While we respect the NLRB process and the regional director’s opinion, we disagree with it. Northwestern believes strongly that our student-athletes are not employees, but students. Unionization and collective bargaining are not the appropriate methods to address the concerns raised by student-athletes.
As noted by Etrigan, Northwestern has already said they intend to appeal to the NLRB in DC.
posted by filthy light thief at 11:24 AM on March 27


And NPR has an update to their coverage, noting that:
the athletes brought suit against the university to have a voice at the table. They argued that they received very little compensation, while the university and other employees raked in money. Another reason for the suit was health care. David explains that athletes receive health insurance for the time they are in school, but they no longer receive health care once they're gone.
I completely understand and agree with the need for the players (who are the only reason for schools making money in sports) to have a voice at the table, but I'm confused on the insurance side. As an employee who "quits" when their term is up, why should they continue to receive health care?
posted by filthy light thief at 11:27 AM on March 27


As of today, it consists of Obama appointees.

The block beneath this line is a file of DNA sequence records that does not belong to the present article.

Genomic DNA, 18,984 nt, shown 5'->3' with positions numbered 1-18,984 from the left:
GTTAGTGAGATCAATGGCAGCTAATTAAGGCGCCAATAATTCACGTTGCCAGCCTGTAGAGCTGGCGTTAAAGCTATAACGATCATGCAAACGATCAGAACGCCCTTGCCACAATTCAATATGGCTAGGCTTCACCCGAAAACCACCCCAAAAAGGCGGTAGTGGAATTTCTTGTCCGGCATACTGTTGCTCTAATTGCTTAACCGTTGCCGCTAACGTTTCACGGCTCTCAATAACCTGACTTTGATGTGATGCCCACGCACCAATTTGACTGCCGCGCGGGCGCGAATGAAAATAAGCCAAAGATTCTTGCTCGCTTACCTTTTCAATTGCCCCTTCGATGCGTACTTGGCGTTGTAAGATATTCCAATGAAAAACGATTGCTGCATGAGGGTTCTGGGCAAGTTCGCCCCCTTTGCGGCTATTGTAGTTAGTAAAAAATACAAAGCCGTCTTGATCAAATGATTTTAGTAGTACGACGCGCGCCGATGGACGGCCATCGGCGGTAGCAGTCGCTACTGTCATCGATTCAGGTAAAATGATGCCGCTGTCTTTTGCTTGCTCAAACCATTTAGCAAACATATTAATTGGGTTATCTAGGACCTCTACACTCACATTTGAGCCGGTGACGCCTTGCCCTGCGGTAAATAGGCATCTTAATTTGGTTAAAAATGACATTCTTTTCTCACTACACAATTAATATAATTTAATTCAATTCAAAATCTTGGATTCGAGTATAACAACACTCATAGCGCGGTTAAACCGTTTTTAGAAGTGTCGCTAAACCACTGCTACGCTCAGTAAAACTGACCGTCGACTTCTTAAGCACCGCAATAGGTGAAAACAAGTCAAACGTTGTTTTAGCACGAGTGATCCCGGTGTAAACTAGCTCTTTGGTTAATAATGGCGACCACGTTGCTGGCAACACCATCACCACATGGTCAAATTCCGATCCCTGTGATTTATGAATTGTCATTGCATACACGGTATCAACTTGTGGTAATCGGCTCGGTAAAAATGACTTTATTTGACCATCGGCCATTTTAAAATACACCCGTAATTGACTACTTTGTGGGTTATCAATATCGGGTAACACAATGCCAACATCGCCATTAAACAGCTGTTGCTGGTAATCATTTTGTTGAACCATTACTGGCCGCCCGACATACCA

Which is a nice change from consisting of Bush appointees and tumbleweeds.
posted by Holy Zarquon's Singing Fish at 11:28 AM on March 27


I completely understand and agree with the need for the players (who are the only reason for schools making money in sports) to have a voice at the table, but I'm confused on the insurance side. As an employee who "quits" when their term is up, why should they continue to receive health care?

Because many of them suffer from lingering effects of their sports-related injuries, which -- as we're seeing with CTE -- can take years to manifest.
posted by Etrigan at 11:29 AM on March 27 [25 favorites]


Until this goes all the way to revenue sharing of the sort the pro-sports unions have it will continue to be a massive crime.
posted by MillMan at 11:29 AM on March 27 [1 favorite]


Because, as we have seen with the NFL, often the true damage from playing doesn't fully reveal itself until years later. They might not need great coverage now, but boy howdy years from now when that bodily check comes due....
posted by nevercalm at 11:29 AM on March 27 [6 favorites]